Contractor v Employee for ATO purposes

Ever wondered if a member of staff is an employee or a contractor for tax purposes? Ever lay awake at night thinking whether you should have withheld PAYG on their income? Probably not, but if you ever wondered, you can now relax. The ATO recently released TR 2023/4 Income Tax: pay as you go – who is an employee? This tax ruling clarifies when a business is required to withhold PAYG.

The ATO has also released Practical Compliance Guideline – PCG 2023/2 – Classifying workers as employees or independent contractors – ATO compliance approach, which provides an outline of the ATO’s approach to compliance in this area, based on a series of process/governance risk factors. 

What is PAYG Withholding (or why do I care)?

PAYG Withholding are amounts that employers withhold from their employees salary and wages each period. The employer is then required to remit this amount to the ATO.

As a business owner, you are required to withhold amounts from your employees salaries and wages but not from contractors. If you don’t withhold, the ATO can issue fines and penalties, hence, why its imperative to work out whether an individual is an employee or a contractor.

So what does the tax ruling say?

Over the past year or so, the High Court has handed down a number of decisions that impacted who is considered an employee and who is a contractor. These rulings altered the common law definition of who would be considered an employee and who would be a contractor.

TR2023/4 now makes clear that the written contract between the workers and the business is critical in determining whether that worker is an employee or a contractor.

The ruling goes through a number of factors that should be considered and says that where these are detailed in the contract, then it is the legal rights in the contract that is important and not any evidence in how the contract was performed (unless the contract was a sham). The factors set out below are not a checklist, but must be considered holistically to determine if the worker is an employee or not.

These factors include:

  • Serving in the business or on the business

At its core, the distinction between an employee and an independent contractor is that:

  • an employee serves in the business of an employer, performing their work as a part of that business
  • an independent contractor provides services to a principal’s business, but the contractor does so in furthering their own business enterprise; they carry out the work as principal of their own business, not part of another.
  • Control and the right to control. The important lies not in the actual exercise but the contractual right of the employer to exercise such control
  • Ability to delegate or subcontract work – an employee usually cannot subcontract their work; they are hired for their own skill and labour.
  • “Results” – is the person paid to achieve a result or paid by the hour? Hourly rate remuneration is often consistent with employment relationships.
  • Provision of tools and equipment – if the worker is required to provide tools and equipment at their own expense, this may be an indicator that they are a contractor and not an employee.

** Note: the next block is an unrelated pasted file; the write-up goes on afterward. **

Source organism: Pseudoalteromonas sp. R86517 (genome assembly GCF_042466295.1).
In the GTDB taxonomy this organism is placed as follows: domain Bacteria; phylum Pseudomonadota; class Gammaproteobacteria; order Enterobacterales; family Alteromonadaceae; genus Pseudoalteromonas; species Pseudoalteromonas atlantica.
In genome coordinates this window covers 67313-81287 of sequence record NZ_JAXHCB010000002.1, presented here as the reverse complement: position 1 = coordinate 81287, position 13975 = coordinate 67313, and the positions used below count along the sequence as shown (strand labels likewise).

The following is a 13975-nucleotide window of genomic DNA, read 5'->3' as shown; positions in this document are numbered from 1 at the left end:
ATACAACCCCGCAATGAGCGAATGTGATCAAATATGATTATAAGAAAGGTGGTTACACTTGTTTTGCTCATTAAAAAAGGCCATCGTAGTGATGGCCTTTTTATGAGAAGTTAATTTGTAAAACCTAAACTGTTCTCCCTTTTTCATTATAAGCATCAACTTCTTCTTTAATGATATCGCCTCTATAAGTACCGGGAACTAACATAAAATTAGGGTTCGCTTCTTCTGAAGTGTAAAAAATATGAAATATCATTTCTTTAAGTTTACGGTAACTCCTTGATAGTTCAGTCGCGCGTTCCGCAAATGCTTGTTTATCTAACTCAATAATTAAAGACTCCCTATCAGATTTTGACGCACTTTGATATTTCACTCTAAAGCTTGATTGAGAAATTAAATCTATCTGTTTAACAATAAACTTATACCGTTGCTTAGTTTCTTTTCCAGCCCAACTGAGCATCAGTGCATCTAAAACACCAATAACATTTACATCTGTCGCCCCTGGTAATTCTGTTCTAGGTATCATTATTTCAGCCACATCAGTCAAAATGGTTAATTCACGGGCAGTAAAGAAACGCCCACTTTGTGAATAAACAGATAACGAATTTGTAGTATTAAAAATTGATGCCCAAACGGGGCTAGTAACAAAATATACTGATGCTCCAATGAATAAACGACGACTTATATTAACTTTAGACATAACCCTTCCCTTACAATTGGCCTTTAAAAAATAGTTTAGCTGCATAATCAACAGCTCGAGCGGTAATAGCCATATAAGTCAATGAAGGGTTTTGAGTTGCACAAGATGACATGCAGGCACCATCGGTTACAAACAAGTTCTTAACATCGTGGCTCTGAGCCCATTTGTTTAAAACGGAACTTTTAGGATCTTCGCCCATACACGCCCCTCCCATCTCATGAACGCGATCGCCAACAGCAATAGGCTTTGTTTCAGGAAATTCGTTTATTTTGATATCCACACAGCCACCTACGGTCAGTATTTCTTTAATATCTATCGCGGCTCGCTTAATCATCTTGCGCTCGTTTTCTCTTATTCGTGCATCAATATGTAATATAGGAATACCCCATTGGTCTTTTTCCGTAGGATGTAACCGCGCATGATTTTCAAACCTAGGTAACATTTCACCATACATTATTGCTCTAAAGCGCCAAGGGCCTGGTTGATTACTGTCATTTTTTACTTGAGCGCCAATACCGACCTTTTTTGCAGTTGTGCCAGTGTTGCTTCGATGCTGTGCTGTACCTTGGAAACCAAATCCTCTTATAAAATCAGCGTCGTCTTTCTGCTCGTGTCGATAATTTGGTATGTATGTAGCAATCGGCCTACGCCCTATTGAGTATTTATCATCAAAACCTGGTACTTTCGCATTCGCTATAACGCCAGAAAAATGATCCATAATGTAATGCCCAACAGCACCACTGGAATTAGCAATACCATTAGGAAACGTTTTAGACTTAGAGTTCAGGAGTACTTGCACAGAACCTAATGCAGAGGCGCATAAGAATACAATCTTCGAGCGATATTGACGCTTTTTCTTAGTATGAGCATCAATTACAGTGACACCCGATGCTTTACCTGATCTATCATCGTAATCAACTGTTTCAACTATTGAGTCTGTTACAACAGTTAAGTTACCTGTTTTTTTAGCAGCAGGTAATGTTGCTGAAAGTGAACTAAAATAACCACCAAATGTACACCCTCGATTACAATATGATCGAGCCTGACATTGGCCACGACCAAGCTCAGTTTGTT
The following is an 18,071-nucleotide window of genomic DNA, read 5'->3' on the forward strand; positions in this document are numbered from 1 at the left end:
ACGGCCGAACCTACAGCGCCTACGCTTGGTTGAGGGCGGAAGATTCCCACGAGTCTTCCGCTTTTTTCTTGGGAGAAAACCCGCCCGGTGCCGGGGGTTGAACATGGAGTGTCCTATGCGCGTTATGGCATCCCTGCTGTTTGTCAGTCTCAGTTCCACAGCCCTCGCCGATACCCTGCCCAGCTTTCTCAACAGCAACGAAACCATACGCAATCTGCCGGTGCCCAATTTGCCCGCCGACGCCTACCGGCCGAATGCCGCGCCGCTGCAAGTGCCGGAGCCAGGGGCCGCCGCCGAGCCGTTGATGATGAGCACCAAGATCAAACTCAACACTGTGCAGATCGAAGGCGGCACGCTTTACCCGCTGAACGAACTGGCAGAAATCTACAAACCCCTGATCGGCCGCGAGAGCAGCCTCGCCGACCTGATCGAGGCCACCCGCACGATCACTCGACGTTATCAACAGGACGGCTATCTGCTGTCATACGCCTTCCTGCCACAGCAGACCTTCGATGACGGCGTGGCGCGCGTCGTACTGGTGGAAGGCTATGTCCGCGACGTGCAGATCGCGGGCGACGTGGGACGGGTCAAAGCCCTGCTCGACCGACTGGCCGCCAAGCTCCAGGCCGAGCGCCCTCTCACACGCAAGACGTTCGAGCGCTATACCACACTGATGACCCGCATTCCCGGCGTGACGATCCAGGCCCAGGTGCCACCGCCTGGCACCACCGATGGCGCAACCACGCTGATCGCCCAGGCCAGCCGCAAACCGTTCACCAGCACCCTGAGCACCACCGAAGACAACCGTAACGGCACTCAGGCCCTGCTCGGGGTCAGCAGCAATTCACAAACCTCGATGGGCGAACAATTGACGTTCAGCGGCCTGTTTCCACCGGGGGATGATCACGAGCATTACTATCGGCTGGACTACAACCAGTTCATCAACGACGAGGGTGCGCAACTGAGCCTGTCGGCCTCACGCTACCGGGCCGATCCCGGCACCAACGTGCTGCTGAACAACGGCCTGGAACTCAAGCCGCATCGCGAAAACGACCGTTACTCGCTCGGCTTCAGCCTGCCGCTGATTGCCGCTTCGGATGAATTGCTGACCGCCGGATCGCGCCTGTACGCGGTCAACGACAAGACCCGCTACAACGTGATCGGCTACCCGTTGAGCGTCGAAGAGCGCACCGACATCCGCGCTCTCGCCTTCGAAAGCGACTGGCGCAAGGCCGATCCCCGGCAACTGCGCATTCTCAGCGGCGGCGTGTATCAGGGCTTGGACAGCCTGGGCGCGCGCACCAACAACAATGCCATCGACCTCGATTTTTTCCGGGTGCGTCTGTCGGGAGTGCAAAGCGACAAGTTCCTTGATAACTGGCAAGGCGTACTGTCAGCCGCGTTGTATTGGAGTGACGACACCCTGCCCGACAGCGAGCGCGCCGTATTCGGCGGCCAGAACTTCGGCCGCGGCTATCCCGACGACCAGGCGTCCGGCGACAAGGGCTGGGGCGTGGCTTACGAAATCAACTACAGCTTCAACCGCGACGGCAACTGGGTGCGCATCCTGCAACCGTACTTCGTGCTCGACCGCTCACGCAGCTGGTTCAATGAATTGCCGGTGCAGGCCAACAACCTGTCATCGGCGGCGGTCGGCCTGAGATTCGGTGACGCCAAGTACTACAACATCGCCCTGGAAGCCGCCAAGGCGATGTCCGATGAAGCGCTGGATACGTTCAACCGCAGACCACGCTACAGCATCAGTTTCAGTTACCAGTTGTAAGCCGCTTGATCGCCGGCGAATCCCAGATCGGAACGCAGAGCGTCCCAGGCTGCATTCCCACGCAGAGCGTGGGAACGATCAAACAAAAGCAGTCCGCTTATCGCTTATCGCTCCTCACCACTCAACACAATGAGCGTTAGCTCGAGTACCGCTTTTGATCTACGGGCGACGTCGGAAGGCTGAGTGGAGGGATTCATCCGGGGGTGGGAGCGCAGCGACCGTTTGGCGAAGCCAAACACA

• Risk – where the worker bears little or no risk they are more likely to be an employee, whereas a contractor bears commercial risk and risk of injury.
  • Other consideration include:

    A person can be both an employee and a contractor. Its not an either / or situation.

    Also merely calling yourself a “contractor” or “employee” does not make it so. It is the terms of the contract that is important, not just the label applied to the worker.

    Whether the person has an ABN or not is not relevant to whether they are a contract or an employee.

    The ATO have set out the various tax consequences where the worker is an employee

    The ATO have set out the various tax consequences where the worker is an employee

    • report via Single Touch Payroll (STP)
    • withhold amounts under the pay as you go (PAYG) withholding regime
    • make superannuation contributions or be liable for the superannuation guarantee charge
    • meet fringe benefits tax obligations for benefits provided
    • not entitled to claim GST credits for wages paid
    • not entitled to an ABN in relation to that employment
    • not entitled to register for goods and services tax (GST) and no GST reporting obligations in relation to that employment

    And where the worker is a contractor

    • report via Taxable Payments Annual Reporting (TPAR) as legislated or on a voluntary basis if they satisfy the turnover-threshold test
    • if the worker satisfies the extended definition of employee, make superannuation contributions or be liable for the superannuation guarantee charge
    • if the engaging entity and worker are both registered for GST, claim eligible GST credits
    • if the worker does not quote an ABN when required, or the parties enter into a voluntary agreement, withhold amounts under the PAYG withholding regime
    • make provision for income tax through PAYG instalments, if required
    • entitled to apply for an ABN
    • register for and pay GST, if required
    • consider the personal services income implications